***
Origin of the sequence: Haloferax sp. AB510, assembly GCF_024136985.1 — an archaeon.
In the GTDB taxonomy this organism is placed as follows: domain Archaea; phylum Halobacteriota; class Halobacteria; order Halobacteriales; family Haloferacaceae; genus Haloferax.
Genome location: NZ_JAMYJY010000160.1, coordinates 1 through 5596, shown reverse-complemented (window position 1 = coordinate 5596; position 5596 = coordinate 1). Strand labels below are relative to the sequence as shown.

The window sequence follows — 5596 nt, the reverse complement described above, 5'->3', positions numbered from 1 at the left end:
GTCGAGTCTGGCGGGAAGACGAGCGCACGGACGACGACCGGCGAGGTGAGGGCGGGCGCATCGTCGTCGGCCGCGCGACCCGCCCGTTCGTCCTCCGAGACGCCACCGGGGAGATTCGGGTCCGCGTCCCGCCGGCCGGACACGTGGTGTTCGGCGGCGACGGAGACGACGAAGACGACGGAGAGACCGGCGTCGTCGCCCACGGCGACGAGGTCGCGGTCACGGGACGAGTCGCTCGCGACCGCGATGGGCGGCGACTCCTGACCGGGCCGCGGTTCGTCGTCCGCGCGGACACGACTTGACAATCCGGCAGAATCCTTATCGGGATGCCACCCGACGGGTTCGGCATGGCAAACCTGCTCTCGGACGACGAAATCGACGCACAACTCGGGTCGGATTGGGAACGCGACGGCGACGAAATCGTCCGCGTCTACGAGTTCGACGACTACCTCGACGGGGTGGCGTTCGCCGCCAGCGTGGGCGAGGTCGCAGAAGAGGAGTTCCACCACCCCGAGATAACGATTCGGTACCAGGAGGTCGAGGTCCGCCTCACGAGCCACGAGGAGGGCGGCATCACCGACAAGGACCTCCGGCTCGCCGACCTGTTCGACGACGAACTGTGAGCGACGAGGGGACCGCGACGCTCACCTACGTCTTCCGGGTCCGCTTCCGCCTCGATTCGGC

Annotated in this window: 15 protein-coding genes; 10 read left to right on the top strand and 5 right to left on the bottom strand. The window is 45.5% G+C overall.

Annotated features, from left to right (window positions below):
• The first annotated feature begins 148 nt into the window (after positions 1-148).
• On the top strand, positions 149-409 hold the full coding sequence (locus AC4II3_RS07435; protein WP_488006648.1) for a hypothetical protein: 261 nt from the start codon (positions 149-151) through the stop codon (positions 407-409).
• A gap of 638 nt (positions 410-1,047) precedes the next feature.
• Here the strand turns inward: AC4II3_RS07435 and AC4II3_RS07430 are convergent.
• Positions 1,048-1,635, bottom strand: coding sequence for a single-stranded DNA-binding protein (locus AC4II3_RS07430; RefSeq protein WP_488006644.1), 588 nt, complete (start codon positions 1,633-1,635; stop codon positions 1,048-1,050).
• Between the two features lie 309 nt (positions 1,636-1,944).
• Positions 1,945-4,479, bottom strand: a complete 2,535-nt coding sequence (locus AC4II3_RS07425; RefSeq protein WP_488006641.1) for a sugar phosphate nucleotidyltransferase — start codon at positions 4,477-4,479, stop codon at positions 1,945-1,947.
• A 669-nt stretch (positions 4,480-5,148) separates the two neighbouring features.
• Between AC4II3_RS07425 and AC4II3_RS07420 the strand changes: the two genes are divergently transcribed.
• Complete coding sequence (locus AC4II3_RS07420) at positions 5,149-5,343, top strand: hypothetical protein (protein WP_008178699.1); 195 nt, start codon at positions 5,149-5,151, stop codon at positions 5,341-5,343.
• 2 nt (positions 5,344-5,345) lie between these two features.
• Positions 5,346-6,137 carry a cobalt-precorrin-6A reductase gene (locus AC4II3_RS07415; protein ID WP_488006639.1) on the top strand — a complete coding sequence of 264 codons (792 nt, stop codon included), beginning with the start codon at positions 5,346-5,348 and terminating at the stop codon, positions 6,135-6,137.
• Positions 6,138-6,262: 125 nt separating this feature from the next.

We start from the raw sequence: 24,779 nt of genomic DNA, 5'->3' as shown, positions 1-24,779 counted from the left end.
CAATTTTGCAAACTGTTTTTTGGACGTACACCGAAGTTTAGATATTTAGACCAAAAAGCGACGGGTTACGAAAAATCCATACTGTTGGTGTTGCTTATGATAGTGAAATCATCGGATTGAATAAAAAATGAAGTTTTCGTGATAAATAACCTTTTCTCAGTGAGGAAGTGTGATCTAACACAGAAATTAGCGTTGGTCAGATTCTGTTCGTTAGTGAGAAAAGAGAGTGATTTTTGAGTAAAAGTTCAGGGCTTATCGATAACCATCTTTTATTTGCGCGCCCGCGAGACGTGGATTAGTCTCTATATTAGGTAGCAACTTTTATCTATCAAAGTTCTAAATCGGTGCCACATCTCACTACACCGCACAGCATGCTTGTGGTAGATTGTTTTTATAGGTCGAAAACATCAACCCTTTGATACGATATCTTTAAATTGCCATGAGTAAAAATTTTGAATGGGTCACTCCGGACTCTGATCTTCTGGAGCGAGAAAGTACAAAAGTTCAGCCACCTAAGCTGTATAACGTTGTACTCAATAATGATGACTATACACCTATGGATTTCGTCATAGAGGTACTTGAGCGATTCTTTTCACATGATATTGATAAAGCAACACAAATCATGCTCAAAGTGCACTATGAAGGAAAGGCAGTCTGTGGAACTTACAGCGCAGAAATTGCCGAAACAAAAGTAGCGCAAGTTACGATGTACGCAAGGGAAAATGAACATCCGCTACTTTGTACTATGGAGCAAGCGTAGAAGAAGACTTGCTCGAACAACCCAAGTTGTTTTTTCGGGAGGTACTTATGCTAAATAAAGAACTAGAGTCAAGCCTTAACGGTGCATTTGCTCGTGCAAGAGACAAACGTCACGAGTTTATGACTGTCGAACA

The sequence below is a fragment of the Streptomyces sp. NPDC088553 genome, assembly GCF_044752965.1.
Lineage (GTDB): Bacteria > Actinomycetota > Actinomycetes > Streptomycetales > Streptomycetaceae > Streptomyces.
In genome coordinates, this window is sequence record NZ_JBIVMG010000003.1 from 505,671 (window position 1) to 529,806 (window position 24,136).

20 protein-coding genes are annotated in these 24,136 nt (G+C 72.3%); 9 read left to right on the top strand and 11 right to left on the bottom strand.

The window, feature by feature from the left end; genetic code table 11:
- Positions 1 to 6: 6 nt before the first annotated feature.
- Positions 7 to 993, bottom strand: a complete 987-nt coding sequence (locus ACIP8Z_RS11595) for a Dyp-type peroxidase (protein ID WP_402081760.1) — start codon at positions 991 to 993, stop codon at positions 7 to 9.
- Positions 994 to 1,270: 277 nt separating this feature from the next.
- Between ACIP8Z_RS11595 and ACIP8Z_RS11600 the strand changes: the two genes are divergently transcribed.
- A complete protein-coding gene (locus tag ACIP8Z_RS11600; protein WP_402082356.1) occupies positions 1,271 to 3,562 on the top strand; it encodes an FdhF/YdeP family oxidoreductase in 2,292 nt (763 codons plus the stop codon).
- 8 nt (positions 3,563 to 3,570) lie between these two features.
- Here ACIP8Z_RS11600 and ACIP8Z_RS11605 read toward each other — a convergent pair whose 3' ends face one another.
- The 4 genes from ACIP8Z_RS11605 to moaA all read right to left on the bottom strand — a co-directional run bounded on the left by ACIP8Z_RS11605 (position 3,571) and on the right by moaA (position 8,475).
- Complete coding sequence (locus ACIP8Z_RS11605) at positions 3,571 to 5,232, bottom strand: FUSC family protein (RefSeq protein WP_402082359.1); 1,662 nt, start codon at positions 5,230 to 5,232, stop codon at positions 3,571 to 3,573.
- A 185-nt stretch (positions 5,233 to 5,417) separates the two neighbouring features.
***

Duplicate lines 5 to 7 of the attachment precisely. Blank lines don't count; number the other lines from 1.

GTCGAGTCTGGCGGGAAGACGAGCGCACGGACGACGACCGGCGAGGTGAGGGCGGGCGCATCGTCGTCGGCCGCGCGACCCGCCCGTTCGTCCTCCGAGACGCCACCGGGGAGATTCGGGTCCGCGTCCCGCCGGCCGGACACGTGGTGTTCGGCGGCGACGGAGACGACGAAGACGACGGAGAGACCGGCGTCGTCGCCCACGGCGACGAGGTCGCGGTCACGGGACGAGTCGCTCGCGACCGCGATGGGCGGCGACTCCTGACCGGGCCGCGGTTCGTCGTCCGCGCGGACACGACTTGACAATCCGGCAGAATCCTTATCGGGATGCCACCCGACGGGTTCGGCATGGCAAACCTGCTCTCGGACGACGAAATCGACGCACAACTCGGGTCGGATTGGGAACGCGACGGCGACGAAATCGTCCGCGTCTACGAGTTCGACGACTACCTCGACGGGGTGGCGTTCGCCGCCAGCGTGGGCGAGGTCGCAGAAGAGGAGTTCCACCACCCCGAGATAACGATTCGGTACCAGGAGGTCGAGGTCCGCCTCACGAGCCACGAGGAGGGCGGCATCACCGACAAGGACCTCCGGCTCGCCGACCTGTTCGACGACGAACTGTGAGCGACGAGGGGACCGCGACGCTCACCTACGTCTTCCGGGTCCGCTTCCGCCTCGATTCGGC

Annotated in this window: 15 protein-coding genes; 10 read left to right on the top strand and 5 right to left on the bottom strand. The window is 45.5% G+C overall.

Annotated features, from left to right (window positions below):